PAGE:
Being in an abusive relationship can sometimes feel like a slow death. You may not think you can help because you aren’t a trained expert, but YOU CAN HELP!
Provide immediate intervention steps with CPR:
Compassion: Abuse starts very slowly. Understand it is very complex to love someone and later find they are an abuser
Comment: Open the door. Depending on what you suspect or observe….
“I notice you seem upset when ‘he’ calls, or is around.”
“I’m concerned about you and your children’s safety”.
“This is what happened to someone I know”…(my story)
Connect: “I’m a good listener if you ever want to talk.”
Complex: There isn’t one easy pat answer. Understand the many pressures and that leaving isn’t always an option. Leave judgement out.
Patience: You are reaching out. Don’t expect your hand to be grabbed immediately.
Provide Support: As you wait, be available as a sounding board, establish a rapport, be a friend, help her understand healthy interactions, and what they look, sound and feel like.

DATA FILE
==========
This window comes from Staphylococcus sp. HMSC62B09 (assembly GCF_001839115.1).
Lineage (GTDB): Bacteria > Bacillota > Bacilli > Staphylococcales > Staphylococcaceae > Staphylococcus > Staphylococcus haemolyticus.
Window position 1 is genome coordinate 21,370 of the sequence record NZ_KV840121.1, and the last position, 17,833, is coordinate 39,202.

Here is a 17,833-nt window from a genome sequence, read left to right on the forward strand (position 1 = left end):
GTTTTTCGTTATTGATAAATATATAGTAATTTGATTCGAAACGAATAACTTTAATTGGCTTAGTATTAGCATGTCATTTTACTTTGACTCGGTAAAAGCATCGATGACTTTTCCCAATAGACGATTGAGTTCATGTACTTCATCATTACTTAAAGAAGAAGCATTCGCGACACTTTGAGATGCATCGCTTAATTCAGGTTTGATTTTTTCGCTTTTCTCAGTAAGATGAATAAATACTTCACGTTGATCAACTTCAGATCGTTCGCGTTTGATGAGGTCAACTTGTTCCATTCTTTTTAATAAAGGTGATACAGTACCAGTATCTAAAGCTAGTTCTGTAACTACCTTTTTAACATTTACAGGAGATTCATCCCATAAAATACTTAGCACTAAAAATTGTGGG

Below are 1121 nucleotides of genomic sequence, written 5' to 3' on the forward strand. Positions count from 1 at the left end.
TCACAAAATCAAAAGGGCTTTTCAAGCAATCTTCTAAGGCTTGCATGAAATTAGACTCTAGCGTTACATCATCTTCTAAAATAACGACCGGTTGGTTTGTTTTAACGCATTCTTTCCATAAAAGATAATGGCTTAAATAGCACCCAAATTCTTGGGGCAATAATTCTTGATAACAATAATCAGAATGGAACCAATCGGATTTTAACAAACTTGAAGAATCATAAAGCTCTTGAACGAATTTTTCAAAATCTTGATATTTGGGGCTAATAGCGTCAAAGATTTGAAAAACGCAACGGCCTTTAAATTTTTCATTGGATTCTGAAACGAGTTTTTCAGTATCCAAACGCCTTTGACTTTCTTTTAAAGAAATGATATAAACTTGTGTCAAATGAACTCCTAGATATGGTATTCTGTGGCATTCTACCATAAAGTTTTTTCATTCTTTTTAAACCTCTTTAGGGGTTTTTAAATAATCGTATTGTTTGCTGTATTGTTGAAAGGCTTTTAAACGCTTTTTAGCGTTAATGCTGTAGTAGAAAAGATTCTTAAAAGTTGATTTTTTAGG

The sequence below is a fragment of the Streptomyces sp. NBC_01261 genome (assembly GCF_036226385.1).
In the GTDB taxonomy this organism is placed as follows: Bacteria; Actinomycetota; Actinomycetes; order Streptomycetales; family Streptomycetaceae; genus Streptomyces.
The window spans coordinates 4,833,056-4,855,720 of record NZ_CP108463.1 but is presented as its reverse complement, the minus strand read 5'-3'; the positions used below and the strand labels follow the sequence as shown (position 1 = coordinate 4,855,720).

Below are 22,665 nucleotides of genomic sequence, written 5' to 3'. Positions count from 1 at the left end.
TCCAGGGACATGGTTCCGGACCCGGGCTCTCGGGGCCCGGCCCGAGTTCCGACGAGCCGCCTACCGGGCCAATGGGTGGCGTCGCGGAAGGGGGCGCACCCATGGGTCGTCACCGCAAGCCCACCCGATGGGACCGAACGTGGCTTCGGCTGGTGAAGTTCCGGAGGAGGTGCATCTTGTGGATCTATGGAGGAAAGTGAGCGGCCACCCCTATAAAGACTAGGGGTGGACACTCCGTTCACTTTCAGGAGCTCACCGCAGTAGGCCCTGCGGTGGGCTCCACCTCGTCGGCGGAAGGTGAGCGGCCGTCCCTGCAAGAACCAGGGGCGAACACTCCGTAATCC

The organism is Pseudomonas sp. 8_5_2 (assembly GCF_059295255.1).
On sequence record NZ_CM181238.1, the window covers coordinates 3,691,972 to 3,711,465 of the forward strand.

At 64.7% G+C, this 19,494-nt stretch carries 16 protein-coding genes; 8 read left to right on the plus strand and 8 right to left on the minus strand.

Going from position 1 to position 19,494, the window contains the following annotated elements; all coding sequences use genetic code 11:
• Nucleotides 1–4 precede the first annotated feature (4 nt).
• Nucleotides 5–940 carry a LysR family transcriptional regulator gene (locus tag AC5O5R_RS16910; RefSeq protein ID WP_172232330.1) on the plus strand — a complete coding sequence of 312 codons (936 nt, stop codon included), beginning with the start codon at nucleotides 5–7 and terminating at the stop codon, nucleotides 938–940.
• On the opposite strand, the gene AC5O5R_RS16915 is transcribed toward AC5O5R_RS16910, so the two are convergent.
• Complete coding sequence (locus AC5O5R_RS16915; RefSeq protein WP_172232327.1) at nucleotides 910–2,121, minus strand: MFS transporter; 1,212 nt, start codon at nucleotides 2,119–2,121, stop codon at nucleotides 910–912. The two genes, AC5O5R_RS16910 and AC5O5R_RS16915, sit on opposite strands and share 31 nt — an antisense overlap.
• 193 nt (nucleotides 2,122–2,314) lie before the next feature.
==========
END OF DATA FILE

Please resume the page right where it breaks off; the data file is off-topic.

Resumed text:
Protect: Protect her story and her life by keeping it confidential! If you suspect danger is imminent or immediate encourage a call to a hotline, or call yourself to gather helpful information on how to handle it. Remember it is not up to you to make her ‘do’ anything but to help her understand she has options and support her.
Power: As in empower. Leave the power squarely in her court. She already has someone telling her what to think and do. Help her get her legs back under her by encouraging her to take the reins on her life.
Resources: Offer resources such as Domestic Violence Hotline 1-800-799-SAFE or local DV organization
Reassure: No one is going to force her to do anything. A call is just a call until she decides what she wants to do. She’s just gathering information on her options.
Respect: Respect her choices. They may not be the same choices you would make.
Refer: When she is ready, refer therapists, attorneys, and other resources to help her navigate the complicated maze of leaving her relationship SAFELY.
Remember: She’ll need ongoing support, especially if she shares children with her abuser. Many times the initial support falls by the wayside and isolated, she will be more emotionally vulnerable to her abuser. Keep in touch.
YOU JUST SAVED A LIFE !!!!
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